[Milton-L] Christopher Rouse "Requiem"
charltonwordorder1 at gmail.com
Tue May 6 13:17:09 EDT 2014
Jameela and Greg are right. But does the Father die? Is the banishment of Adam and Eve a kind of death, because they do continue on their solitary way. The angels, however bloody, are still immortal. (don't omit the t). Satan et al are turned into hissing snakes, but they eventually break the spell. To be simplistic, the whole question of life vs. death might be summed up in the verse from is it I Cor 15: "...as in Adam all die, even so in Christ shall all be made alive"?
I did think after I sent my first post that Lycidas might be a possible choice, but what part would you use? It would need to be as brief as the Jonson. The passage ending in 'Lycidas is not dead' might work, as it is a triumphant affirmation of the central Christian triumph of life over death. But isn't a requiem supposed to usher the deceased into eternal rest?
I love these discussions on Milton-L and I thank you for them, one and all.
Sent from my iPhone
On May 6, 2014, at 9:50 AM, "Uzakova, Oydin Yashinova" <oydin.uzakova at okstate.edu> wrote:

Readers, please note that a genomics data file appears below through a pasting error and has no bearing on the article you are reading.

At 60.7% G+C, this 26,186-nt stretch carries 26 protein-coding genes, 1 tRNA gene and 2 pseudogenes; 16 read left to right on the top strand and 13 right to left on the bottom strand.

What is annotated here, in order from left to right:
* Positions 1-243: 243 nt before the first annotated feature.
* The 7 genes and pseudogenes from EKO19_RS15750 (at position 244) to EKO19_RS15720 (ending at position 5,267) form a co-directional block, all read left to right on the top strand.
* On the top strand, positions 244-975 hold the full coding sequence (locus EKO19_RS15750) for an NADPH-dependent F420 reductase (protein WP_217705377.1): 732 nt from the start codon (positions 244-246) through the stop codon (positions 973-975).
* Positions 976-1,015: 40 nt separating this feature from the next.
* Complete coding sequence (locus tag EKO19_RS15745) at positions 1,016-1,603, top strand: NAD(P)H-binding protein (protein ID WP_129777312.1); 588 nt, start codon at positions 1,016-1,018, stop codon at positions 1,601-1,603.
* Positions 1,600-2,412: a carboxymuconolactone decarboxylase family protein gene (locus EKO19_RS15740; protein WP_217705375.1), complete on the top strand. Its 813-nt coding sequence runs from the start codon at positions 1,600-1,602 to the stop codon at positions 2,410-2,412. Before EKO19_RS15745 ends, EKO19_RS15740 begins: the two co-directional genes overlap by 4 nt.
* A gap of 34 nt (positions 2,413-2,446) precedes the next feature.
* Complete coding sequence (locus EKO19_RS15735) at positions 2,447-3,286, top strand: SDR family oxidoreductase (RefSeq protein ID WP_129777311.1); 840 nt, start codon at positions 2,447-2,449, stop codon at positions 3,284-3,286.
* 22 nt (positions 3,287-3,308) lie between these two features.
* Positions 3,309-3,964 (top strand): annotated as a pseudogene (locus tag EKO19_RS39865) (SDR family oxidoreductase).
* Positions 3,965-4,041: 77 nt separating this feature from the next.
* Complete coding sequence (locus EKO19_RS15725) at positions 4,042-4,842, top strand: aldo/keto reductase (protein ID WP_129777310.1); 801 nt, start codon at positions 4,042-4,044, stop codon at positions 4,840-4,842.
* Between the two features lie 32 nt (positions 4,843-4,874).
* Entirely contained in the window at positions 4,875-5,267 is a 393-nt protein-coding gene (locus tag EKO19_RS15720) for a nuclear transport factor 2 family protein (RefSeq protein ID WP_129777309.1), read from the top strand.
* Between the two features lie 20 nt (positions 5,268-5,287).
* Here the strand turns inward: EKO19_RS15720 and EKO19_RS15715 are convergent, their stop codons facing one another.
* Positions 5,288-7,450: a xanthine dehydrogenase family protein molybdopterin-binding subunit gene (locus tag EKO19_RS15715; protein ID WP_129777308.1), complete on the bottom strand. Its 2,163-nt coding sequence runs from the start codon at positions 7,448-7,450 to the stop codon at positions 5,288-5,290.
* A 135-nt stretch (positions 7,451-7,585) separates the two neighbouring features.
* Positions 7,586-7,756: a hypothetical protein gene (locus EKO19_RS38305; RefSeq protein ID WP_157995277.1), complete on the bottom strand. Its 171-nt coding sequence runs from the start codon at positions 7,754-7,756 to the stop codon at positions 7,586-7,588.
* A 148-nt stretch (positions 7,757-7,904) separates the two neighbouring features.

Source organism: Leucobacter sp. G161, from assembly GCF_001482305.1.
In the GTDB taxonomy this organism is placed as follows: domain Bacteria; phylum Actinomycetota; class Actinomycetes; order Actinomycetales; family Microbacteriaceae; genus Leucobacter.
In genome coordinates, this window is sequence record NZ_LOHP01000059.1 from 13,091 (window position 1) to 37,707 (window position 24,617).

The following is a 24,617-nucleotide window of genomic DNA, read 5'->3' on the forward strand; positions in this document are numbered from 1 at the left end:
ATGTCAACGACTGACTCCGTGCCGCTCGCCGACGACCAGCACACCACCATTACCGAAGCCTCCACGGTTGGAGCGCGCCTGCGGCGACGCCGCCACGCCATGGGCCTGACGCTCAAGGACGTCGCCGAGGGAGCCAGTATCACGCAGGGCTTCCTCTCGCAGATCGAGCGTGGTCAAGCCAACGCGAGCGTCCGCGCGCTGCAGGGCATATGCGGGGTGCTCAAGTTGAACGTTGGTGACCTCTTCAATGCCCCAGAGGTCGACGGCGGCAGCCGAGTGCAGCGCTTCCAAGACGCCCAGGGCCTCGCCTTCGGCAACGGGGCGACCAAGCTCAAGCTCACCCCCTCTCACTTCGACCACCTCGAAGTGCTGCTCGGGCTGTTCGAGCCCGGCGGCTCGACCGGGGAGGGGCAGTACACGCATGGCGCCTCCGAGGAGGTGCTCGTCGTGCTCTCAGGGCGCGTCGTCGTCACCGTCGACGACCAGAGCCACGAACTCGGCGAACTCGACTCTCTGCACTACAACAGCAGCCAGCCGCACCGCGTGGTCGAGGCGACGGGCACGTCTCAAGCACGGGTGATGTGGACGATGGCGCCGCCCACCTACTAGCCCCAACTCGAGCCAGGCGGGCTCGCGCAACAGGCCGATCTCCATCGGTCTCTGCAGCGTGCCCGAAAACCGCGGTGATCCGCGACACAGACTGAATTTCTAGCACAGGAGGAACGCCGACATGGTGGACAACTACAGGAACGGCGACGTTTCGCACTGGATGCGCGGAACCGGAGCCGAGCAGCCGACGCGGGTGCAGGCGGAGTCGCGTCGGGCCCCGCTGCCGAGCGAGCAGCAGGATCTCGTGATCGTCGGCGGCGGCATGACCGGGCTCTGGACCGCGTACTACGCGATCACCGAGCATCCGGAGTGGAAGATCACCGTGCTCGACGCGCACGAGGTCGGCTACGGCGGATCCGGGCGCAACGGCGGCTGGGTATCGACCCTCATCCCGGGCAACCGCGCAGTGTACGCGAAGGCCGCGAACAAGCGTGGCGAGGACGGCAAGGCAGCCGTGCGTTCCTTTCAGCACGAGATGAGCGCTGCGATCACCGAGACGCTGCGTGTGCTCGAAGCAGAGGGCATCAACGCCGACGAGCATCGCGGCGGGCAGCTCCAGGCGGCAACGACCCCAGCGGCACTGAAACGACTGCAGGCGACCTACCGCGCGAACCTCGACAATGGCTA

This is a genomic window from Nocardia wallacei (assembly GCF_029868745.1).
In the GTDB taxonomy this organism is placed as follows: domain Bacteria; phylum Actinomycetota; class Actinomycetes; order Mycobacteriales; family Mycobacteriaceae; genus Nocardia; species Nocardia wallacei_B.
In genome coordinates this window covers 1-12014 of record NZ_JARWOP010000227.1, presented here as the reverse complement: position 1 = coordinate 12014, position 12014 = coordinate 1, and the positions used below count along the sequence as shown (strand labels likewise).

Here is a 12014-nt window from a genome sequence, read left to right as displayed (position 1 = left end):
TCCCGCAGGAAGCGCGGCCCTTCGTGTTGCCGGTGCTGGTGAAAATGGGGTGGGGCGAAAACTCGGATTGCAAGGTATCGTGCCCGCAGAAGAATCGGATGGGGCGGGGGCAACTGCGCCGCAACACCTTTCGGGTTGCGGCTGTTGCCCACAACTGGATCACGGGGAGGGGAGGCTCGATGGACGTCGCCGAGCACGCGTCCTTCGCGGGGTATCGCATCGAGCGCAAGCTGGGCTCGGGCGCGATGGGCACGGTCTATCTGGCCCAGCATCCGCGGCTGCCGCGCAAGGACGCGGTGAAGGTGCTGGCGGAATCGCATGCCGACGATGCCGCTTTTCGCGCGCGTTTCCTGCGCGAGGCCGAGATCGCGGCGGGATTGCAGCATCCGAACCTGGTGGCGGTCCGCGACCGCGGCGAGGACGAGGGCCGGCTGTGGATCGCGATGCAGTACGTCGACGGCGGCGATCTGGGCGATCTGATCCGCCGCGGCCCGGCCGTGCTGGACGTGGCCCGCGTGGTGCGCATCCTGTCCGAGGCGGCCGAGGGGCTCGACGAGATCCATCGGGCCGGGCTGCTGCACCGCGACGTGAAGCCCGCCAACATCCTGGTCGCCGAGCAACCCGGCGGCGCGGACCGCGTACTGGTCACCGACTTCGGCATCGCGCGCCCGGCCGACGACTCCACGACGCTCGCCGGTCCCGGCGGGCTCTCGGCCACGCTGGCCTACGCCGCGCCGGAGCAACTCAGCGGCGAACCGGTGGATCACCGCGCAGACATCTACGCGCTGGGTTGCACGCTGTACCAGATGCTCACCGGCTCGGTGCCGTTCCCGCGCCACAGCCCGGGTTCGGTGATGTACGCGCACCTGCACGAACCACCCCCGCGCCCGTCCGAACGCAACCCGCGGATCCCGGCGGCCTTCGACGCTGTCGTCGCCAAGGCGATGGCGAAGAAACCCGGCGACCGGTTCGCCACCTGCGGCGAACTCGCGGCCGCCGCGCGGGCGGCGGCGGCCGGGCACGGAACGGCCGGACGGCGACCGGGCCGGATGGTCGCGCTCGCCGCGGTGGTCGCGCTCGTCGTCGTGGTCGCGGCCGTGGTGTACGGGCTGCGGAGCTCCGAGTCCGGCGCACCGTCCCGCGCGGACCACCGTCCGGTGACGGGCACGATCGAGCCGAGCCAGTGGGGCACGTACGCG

> Perhaps Milton's elegy Lycidas is a good candidate for this series as well, especially considering these concluding observations of the reviewer: "The predominant mood of Mr. Rouse’s 'Requiem' is one of uncomprehending grief and fury almost as if, bereft of faith, it were mourning the death of consolation itself."
> From: milton-l-bounces at lists.richmond.edu <milton-l-bounces at lists.richmond.edu> on behalf of Nancy Charlton <charltonwordorder1 at gmail.com>
> Sent: Tuesday, May 6, 2014 10:10 AM
> To: John Milton Discussion List
> Subject: [Milton-L] Christopher Rouse "Requiem"
> Today's NYTimes has a review of this performance:
> It was the opener for the Spring for Music series at Carnegie Hall. Reviewer Corinna da Fonseca Wollheim comments:
> "Rouse also weaves in poems by Seamus Heaney, Siegfried Sassoon, Michelangelo, Ben Jonson and John Milton that depict death through the eyes of those left behind: a sibling, a son, a fellow soldier, a lover. Given over to the soloist — here the beautifully poised South African baritone Jacques Imbrailo — these texts function like the lone figures in old paintings of biblical crowd scenes that stare out at the viewer as if to say: “This is about you."
> She singles out only one individual poem,however: Jonson's "Farewell, thou child of my right hand." Without having heard it, I can't think which Milton poem, one that would follow in the series listed above. "Methought I saw my late espoused saint" perhaps. Nobody dies in PL.
> Nancy Charlton
> Sent from my iPhone
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